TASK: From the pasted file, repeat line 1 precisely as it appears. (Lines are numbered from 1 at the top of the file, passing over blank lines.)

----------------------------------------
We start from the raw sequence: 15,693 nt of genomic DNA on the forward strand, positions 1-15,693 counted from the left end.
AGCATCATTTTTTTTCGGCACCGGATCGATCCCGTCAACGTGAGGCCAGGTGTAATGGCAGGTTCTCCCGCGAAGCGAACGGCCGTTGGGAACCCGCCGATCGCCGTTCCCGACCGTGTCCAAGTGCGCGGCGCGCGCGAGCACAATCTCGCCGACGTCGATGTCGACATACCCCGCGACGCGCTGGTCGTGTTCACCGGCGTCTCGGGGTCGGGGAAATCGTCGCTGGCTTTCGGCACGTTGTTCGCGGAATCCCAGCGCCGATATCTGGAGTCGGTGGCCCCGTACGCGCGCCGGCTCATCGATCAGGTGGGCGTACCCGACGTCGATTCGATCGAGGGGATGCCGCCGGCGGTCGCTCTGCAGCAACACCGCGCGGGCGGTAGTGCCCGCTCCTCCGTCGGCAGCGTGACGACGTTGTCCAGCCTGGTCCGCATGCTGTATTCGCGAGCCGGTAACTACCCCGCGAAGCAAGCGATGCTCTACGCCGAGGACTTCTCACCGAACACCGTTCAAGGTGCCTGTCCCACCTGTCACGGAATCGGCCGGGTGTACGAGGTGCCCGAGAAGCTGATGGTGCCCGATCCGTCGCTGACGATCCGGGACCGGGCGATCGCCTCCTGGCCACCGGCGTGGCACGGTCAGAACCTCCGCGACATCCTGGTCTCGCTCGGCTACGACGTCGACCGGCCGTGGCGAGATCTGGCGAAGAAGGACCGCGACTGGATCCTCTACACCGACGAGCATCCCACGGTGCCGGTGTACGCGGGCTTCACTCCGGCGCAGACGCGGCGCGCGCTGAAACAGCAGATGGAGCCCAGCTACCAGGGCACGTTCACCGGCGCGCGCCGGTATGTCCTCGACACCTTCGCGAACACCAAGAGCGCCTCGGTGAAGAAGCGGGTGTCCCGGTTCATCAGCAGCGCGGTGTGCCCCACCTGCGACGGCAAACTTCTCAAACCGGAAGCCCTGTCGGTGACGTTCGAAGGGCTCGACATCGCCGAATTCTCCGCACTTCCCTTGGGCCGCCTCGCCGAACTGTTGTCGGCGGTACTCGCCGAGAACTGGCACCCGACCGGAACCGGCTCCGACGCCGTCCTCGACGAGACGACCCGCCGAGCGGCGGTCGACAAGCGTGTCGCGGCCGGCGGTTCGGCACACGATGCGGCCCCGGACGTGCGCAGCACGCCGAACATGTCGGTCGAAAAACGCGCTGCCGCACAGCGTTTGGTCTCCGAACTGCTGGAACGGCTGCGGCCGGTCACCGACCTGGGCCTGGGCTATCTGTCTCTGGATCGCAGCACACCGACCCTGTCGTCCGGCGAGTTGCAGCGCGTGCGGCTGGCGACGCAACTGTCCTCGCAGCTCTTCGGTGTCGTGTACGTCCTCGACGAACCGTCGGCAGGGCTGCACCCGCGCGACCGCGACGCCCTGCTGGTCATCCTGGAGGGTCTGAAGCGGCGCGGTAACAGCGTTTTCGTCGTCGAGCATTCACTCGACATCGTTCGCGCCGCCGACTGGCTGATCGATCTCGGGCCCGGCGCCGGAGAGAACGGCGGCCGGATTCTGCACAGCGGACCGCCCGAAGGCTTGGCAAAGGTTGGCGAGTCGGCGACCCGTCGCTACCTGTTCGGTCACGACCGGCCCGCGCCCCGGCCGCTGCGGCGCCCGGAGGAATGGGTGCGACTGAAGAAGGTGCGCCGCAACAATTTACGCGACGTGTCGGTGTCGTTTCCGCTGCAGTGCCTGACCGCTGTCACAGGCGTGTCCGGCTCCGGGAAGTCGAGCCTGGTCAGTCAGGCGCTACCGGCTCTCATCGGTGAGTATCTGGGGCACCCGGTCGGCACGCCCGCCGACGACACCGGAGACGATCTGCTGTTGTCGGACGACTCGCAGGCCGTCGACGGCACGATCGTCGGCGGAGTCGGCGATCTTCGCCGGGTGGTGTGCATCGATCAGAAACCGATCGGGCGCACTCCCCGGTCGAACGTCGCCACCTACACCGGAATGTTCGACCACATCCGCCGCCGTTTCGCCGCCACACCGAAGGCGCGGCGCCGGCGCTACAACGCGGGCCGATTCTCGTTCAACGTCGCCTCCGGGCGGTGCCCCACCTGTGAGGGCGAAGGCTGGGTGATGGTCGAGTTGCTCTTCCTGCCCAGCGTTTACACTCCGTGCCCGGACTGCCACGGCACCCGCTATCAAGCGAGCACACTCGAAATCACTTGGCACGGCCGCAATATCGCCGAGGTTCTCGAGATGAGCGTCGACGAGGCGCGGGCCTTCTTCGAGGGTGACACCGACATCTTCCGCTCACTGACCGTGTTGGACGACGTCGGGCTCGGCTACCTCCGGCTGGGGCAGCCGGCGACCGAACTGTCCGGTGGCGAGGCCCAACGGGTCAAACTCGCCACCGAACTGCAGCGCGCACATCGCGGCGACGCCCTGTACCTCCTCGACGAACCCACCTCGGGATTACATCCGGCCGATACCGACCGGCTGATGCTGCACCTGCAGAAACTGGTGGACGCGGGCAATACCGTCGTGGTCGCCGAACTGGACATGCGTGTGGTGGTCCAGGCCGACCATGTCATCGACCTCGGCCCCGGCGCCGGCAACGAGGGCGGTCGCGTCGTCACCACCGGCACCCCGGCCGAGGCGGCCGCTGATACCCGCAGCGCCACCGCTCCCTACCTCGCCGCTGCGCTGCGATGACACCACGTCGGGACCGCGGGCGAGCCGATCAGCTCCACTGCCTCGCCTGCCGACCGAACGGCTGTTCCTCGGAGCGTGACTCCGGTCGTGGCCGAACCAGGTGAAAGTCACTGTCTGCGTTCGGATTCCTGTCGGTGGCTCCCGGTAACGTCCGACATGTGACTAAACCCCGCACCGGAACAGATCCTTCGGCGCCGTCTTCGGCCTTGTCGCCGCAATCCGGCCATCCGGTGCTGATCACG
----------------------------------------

We start from the raw sequence: 15,693 nt of genomic DNA on the forward strand, positions 1-15,693 counted from the left end.